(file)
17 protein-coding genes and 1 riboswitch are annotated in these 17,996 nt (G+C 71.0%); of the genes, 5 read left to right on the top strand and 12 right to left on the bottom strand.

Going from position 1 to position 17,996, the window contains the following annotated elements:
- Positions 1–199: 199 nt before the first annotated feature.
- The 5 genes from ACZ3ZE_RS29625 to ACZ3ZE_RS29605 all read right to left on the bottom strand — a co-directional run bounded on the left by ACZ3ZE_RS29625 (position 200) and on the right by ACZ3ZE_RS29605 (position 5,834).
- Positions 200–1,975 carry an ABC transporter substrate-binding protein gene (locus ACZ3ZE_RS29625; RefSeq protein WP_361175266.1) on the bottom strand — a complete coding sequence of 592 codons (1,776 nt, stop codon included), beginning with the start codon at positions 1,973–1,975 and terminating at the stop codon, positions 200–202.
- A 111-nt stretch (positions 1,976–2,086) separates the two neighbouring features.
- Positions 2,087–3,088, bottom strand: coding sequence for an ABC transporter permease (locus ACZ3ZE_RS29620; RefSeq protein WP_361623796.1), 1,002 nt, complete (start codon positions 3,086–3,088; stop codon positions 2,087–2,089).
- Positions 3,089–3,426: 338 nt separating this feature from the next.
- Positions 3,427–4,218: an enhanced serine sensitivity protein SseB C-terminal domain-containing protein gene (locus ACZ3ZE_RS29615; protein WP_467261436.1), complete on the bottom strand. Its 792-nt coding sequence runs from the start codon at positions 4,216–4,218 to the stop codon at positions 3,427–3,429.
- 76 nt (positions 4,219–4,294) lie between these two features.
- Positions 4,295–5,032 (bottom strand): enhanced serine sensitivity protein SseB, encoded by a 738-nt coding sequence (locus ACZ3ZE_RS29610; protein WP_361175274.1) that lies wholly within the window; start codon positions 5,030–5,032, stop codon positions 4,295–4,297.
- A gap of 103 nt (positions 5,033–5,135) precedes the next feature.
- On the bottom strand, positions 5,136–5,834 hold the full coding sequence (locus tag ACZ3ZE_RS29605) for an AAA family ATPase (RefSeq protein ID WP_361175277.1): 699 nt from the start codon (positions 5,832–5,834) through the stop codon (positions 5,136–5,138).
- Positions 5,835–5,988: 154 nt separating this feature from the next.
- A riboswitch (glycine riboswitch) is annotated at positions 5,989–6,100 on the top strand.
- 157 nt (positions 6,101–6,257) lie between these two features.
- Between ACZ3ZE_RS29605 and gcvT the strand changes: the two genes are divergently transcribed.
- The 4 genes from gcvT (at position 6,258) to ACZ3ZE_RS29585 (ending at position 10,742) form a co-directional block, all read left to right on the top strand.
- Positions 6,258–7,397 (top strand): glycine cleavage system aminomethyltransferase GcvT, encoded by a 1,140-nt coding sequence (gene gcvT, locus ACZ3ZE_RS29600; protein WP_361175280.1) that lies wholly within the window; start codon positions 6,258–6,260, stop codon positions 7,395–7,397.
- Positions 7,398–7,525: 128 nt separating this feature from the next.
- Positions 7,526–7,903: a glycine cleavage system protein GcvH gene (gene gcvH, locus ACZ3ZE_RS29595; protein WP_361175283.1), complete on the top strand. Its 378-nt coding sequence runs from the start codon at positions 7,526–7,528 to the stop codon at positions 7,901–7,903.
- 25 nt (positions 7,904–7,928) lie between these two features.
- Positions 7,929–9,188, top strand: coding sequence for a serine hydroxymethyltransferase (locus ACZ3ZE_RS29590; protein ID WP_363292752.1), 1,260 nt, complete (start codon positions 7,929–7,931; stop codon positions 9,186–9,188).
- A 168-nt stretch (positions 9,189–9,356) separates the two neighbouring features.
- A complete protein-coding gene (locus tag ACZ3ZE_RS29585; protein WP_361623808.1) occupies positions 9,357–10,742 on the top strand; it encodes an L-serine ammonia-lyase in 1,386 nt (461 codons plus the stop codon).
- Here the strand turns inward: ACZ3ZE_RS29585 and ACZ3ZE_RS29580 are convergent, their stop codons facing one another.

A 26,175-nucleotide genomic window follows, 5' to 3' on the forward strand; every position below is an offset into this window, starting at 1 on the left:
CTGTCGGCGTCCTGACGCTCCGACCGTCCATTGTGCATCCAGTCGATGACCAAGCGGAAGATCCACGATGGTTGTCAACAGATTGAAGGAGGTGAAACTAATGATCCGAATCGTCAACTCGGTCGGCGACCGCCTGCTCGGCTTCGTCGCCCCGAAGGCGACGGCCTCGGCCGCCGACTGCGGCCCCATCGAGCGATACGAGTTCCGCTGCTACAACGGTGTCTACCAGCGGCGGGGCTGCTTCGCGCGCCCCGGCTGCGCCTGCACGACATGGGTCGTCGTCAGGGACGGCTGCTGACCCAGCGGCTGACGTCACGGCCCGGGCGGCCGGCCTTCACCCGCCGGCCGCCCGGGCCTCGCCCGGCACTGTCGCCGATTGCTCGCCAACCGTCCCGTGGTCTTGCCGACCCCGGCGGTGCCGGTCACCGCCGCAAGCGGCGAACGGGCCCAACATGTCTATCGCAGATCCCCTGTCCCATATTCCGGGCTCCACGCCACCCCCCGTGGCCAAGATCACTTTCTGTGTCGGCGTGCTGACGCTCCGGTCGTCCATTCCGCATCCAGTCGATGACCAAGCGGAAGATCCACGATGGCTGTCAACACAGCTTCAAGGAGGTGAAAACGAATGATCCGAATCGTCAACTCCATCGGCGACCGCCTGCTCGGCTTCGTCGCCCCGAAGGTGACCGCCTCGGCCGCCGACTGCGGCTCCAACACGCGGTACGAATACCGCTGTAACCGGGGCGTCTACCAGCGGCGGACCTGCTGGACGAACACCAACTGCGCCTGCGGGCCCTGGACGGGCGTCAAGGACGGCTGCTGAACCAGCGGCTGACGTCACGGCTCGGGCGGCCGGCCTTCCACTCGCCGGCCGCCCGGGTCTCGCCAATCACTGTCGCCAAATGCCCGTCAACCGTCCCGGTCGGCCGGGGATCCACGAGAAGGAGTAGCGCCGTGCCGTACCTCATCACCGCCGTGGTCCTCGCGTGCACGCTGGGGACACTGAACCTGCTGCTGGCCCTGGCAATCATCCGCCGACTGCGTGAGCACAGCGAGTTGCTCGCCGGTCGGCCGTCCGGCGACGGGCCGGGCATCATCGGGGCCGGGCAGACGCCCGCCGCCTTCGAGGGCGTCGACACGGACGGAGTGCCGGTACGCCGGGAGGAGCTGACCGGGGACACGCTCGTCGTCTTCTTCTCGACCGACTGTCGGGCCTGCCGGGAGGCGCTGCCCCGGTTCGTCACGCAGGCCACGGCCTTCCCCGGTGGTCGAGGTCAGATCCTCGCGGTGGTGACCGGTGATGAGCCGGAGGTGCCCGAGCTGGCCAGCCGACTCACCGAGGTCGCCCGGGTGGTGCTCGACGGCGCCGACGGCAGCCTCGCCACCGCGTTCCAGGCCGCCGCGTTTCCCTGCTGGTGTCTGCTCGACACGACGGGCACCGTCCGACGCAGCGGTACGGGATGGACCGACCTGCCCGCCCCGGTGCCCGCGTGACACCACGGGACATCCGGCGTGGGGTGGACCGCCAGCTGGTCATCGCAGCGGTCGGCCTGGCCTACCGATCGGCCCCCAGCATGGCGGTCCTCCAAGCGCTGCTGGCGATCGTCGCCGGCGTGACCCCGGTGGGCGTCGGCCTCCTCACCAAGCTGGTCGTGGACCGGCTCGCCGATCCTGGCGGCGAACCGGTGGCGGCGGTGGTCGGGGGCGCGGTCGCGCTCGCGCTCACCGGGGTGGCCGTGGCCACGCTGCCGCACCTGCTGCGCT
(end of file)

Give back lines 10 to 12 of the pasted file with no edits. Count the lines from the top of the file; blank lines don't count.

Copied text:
- 76 nt (positions 4,219–4,294) lie between these two features.
- Positions 4,295–5,032 (bottom strand): enhanced serine sensitivity protein SseB, encoded by a 738-nt coding sequence (locus ACZ3ZE_RS29610; protein WP_361175274.1) that lies wholly within the window; start codon positions 5,030–5,032, stop codon positions 4,295–4,297.
- A gap of 103 nt (positions 5,033–5,135) precedes the next feature.